Components of a Good Cover Letter
Introduction[edit | edit source]
A cover letter should be the preface of any effective CV. Cover letters explain why you want the job and what makes you the right person for it. Below are our suggested components that should be included in your cover letter:
- Your address and contact details
- Address of where you are sending CV to – i.e. address of employer
- State what job you are applying for
- State who you are – i.e. ‘I am a 2012 physiotherapy graduate from University College Dublin where I achieved a 2.1 honours degree
- Any previous degrees
- Brief description of clinical placement that is relevant to the job you are applying for, eg, have you worked in that hospital before, what areas did you cover there, clinical placements you have completed eg musculoskeletal placements for a sports physio job. ‘know who you are talking to’ ie if the hospital has a specific speciality, describe how your experience would suit this.
- Post graduate experience: any physio relevant work eg, private practice, volunteer work, sports team work
- What you feel you can bring to the job, based on the experience you have gained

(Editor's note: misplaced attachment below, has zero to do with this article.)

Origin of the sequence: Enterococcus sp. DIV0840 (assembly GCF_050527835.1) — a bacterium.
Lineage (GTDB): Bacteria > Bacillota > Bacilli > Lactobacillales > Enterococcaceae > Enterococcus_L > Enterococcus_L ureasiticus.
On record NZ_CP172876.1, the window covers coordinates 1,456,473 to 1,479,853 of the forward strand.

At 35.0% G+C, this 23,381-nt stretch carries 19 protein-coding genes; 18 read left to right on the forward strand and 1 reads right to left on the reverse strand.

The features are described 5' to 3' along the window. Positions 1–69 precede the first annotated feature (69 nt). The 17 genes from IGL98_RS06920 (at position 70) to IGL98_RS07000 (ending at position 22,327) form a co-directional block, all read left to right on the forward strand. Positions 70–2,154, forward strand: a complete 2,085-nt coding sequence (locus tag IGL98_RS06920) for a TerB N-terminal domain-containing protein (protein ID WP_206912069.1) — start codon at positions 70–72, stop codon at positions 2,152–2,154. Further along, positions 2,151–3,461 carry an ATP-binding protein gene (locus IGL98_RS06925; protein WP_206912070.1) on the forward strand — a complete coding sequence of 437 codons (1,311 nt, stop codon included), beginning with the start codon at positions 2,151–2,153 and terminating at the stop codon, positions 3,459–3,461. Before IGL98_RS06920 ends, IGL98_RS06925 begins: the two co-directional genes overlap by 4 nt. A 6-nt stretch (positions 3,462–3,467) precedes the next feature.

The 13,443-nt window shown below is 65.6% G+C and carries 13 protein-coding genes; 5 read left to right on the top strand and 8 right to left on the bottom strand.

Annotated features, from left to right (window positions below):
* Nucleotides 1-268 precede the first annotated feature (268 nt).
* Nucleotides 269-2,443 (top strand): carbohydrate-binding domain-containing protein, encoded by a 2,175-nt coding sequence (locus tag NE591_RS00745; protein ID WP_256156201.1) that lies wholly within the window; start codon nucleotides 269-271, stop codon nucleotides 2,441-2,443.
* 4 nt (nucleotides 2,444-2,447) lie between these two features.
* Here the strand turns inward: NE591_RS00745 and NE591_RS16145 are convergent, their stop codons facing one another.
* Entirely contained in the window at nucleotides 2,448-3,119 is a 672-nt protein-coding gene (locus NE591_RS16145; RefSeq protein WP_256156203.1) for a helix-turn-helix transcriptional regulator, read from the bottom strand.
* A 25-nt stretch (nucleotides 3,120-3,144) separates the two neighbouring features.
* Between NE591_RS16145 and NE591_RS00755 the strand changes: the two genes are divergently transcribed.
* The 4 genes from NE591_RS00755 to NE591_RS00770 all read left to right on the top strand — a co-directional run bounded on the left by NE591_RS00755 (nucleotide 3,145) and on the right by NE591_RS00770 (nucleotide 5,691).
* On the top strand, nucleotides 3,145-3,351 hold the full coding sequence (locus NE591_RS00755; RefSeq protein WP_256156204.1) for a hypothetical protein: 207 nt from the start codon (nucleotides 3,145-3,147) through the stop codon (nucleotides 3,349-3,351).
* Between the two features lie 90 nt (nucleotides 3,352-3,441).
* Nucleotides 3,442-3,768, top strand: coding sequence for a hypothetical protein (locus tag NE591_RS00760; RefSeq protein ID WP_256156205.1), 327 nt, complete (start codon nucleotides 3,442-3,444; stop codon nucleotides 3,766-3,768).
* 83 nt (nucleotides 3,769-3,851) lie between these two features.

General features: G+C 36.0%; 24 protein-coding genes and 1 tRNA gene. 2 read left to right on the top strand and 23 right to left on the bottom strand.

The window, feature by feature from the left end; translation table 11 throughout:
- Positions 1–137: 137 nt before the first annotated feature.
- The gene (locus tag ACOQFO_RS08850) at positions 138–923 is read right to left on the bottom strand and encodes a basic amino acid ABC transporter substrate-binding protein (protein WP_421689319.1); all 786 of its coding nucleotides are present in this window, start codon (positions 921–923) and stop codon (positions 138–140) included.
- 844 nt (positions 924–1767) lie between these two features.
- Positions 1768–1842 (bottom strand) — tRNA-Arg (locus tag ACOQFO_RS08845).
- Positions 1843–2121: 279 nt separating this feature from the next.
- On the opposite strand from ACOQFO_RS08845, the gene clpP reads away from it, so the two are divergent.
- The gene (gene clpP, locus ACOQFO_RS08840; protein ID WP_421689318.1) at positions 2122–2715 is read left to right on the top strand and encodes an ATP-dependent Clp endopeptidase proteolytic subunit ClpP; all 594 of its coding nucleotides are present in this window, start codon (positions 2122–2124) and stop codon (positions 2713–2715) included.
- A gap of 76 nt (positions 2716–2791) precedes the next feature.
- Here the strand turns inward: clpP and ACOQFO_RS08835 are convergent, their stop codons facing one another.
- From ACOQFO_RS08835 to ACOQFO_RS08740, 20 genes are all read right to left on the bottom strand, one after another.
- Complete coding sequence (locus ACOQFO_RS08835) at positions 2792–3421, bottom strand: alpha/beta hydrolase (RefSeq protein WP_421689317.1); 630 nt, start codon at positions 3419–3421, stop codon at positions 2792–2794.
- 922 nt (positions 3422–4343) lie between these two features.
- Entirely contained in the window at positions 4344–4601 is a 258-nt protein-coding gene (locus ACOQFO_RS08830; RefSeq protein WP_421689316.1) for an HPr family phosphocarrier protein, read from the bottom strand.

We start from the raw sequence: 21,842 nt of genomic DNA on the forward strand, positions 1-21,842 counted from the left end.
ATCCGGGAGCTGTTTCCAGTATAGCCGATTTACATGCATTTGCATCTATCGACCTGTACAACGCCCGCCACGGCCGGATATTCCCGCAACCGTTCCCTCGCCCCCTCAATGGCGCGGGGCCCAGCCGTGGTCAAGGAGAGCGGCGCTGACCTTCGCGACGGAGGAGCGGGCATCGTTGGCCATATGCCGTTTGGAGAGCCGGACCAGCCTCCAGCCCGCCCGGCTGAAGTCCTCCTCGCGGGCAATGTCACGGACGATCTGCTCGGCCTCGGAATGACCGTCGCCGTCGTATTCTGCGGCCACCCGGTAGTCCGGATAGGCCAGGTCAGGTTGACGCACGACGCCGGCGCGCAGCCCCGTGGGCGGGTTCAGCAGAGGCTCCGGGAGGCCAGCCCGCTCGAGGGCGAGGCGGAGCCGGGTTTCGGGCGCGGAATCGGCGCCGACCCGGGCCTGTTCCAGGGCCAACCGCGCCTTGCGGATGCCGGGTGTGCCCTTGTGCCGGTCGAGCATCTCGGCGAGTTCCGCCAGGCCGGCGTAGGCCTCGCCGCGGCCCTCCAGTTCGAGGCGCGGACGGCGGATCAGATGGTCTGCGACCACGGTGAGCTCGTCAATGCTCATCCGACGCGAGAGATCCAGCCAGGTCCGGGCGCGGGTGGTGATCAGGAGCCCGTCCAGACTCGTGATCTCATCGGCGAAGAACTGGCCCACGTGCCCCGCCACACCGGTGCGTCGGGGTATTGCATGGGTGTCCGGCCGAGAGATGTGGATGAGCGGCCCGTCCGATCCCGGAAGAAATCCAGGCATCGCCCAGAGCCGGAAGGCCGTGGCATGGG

- Courses you have done that are relevant (CPD), and how you feel these courses add to your experience
- Make sure cover letter is chronologically written: arrange events in order of when they occurred in time.
- Different cover letter for each job you apply to, not one standard letter
- ISCP membership status
- Good finishing statement, thank employer for reading your CV/considering you for the post. ‘I am available for interview at your convenience’
NB: Letter should be informative and to the point. It should be concise and not too long (no longer than 1 page). It should be relevant to the job you are applying for. Cover letter should be signed and dated if you are posting it. Good layout, no crazy fonts, legible font size.
References[edit | edit source]
- Harolds JA. Tips for a physician in getting the right job, part II: the curriculum vitae, cover letter, and personal statement. Clinical nuclear medicine. 2013 Sep 1;38(9):721-3.